Tuesday, January 20, 2009
Texas wildcatter tussles with Russian bear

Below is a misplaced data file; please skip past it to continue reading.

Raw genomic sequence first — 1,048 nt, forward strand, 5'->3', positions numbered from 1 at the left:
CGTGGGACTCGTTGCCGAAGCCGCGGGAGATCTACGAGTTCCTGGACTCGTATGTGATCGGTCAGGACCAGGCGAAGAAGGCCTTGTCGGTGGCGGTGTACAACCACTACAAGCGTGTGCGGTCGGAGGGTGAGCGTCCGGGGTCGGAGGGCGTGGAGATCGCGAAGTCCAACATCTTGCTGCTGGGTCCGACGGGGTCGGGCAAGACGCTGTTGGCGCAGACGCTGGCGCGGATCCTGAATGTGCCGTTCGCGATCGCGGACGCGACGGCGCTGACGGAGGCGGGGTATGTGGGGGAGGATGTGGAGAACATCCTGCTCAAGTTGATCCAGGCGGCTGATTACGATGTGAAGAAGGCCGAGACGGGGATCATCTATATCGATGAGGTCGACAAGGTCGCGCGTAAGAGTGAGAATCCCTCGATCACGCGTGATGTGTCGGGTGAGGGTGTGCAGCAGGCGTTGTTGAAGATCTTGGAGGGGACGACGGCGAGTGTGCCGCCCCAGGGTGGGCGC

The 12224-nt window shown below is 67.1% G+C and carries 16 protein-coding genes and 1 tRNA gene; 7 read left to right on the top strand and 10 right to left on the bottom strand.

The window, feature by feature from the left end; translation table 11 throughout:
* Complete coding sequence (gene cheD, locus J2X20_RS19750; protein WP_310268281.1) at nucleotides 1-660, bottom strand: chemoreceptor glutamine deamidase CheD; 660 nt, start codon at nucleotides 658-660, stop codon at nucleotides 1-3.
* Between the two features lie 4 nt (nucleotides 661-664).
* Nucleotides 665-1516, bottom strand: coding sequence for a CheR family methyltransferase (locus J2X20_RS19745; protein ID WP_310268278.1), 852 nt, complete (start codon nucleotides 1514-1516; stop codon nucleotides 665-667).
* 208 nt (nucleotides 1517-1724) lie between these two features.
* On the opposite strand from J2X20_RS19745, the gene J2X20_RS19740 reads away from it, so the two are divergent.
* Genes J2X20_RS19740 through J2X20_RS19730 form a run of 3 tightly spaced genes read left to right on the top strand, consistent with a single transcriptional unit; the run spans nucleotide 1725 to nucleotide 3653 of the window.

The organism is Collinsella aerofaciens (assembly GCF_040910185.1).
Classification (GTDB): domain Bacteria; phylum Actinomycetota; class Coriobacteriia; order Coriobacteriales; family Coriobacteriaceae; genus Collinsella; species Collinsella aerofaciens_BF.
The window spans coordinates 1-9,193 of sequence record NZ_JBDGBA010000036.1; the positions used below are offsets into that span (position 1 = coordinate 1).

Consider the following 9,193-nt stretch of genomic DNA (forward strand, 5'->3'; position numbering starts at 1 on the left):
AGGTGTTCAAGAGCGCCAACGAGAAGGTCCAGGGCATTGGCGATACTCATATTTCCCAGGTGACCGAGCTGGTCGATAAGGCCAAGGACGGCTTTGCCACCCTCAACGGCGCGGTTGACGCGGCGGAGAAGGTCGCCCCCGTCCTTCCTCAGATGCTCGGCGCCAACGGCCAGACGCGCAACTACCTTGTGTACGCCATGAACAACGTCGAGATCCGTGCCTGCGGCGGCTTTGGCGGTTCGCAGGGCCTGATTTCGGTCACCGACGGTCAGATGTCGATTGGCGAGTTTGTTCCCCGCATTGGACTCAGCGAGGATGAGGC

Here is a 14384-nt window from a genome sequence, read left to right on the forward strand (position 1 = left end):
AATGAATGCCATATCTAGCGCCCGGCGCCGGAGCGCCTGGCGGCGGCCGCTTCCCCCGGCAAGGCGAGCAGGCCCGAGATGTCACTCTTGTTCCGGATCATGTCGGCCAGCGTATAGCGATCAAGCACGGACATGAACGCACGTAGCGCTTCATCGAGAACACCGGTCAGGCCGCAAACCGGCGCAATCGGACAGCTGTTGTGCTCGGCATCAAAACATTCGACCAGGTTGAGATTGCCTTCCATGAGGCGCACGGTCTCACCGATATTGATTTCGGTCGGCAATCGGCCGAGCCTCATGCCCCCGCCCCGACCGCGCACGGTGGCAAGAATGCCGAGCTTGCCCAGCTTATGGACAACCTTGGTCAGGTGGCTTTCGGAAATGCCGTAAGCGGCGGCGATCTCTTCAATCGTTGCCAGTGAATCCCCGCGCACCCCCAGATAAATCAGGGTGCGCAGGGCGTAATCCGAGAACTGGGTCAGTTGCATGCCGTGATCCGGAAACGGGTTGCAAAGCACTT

17 January - Houston Chronicle by Loren Steffy - FORT WORTH — As a scion of one of Texas’ most famous wildcatting families, Dick Moncrief has seen his share of Oil Patch squabbles. Nothing, though, prepared him for the battle he’s been waging for more than a decade over a stake in one of Russia’s most prolific natural gas fields. It’s an epic saga, part Dallas and part Dostoyevsky. Moncrief’s grandfather, W.A. “Monty” Moncrief, made a fortune in legendary Texas oil plays like the East Texas field, and the Moncrief name is ensconced in the pantheon of Texas legends alongside the Hunts, the Basses and the Waggoners. Now, the family’s wildcatting prowess is being tested in state district court here, the latest in a series of legal battles over whether the Russian natural gas concern Gazprom violated a 1997 agreement that Moncrief claims granted his company, Moncrief Oil International, a 40 percent stake the Yuzhno-Russkoye Field in western Siberia. The field produces 2.5 billion cubic feet of gas a day and has reserves of as much as 40 trillion cubic feet. Moncrief estimates his stake may be worth as much as $16 billion. “It’s one of those dream fields,” Dick Moncrief said. “That’s why we’ve fought so hard for it.” Moncrief’s company began operating in Russia in the mid-1990s, helping oil companies obtain financing for drilling projects. Moncrief claims his 1997 deal with Gazprom gave his company an exclusive and direct ownership interest in the Y-R Field, as it’s commonly known in exchange for a plan for developing the field and distributing its gas. At the time, Russia was looking for foreign expertise to bolster its domestic energy industry. It seemed a bold opportunity for U.S. companies. “People had high hopes for Russia,” Moncrief said. “It seemed like we understood each other.” That understanding crumbled. Gazprom’s management surreptitiously transferred Moncrief’s stake in the venture, including its development plan, to another Russian-controlled company, according to Moncrief’s suit. After Vladimir Putin’s election as Russian president in 2000, Moncrief hoped his company’s interest would be returned. Putin, after all, vowed to eliminate corruption. Although Gazprom officials assured Moncrief they would reinstate the Y-R Field venture, that never happened, Moncrief claims in the lawsuit. Instead, in 2005, Gazprom announced it had reached agreements with two German companies to develop the field and build a huge pipeline to it. Michael Goldberg, an attorney with the Houston office of Baker Botts, which represents Gazprom, disputes Moncrief’s claim of an ownership interest, noting that documents from an earlier case show the oilman was merely one of several potential investors. Gazprom is the primary natural gas supplier to Europe, and, as its recent showdown with the Ukraine demonstrates, it’s not afraid to hold the continent hostage to get its way. “Gazprom plays very rough,” said Craig Pirrong, a professor and director of energy markets for the Global Energy Management Institute at the University of Houston who also writes frequently on Russian politics and business. “Contracts are something they interpret in their own interests, and as options rather than commitments.” Moncrief’s battle is yet another cautionary tale for U.S. companies doing business in Russia. In recent years, larger companies lost struggles with the Russian government over control of oil ventures in Russia. Moncrief’s search for justice has been, so far, fruitless. He had little chance of winning a lawsuit in Russia because Gazprom is largely controlled by the government, and a case in Germany has stagnated. The earlier case in federal court in Fort Worth was dismissed over a lack of jurisdiction. In April, he filed suit in state court in Fort Worth, and although Gazprom appealed to the federal level, the case was returned in mid-December. Moncrief filed in state court because Gazprom opened a Houston subsidiary in 2006 to develop liquefied natural gas terminals. The LNG program, Moncrief said, was part of the development plan his company submitted for the Y-R Field. “Moncrief’s frivolous story changes every time he files the case,” Goldberg said. With the case cleared to proceed in state court, Moncrief’s attorneys could begin gathering depositions as early as this month. In an unusual twist, Moncrief has pledged $500 million of any judgment he gets to the University of Texas, his alma mater. Goldberg points out that federal Judge Terry Means in Fort Worth cited “persuasive arguments” by Gazprom even though he returned the case to state court. “We are confident that the state court will take this message from the federal judge and dismiss the case,” Goldberg said. Even if Moncrief wins, though, he may not be able to collect because Gazprom is likely to ignore a state court ruling, said Bruce Misamore, the former chief financial officer for Yukos, a private Russian oil company. Yukos filed for bankruptcy in Texas in 2004 to keep the Russian government from seizing and auctioning off the company’s major division, but the Kremlin ignored the filing. In other words, even all the determination of a legendary Texas wildcatter may not be able to overcome the lawlessness of Russia’s Wild West.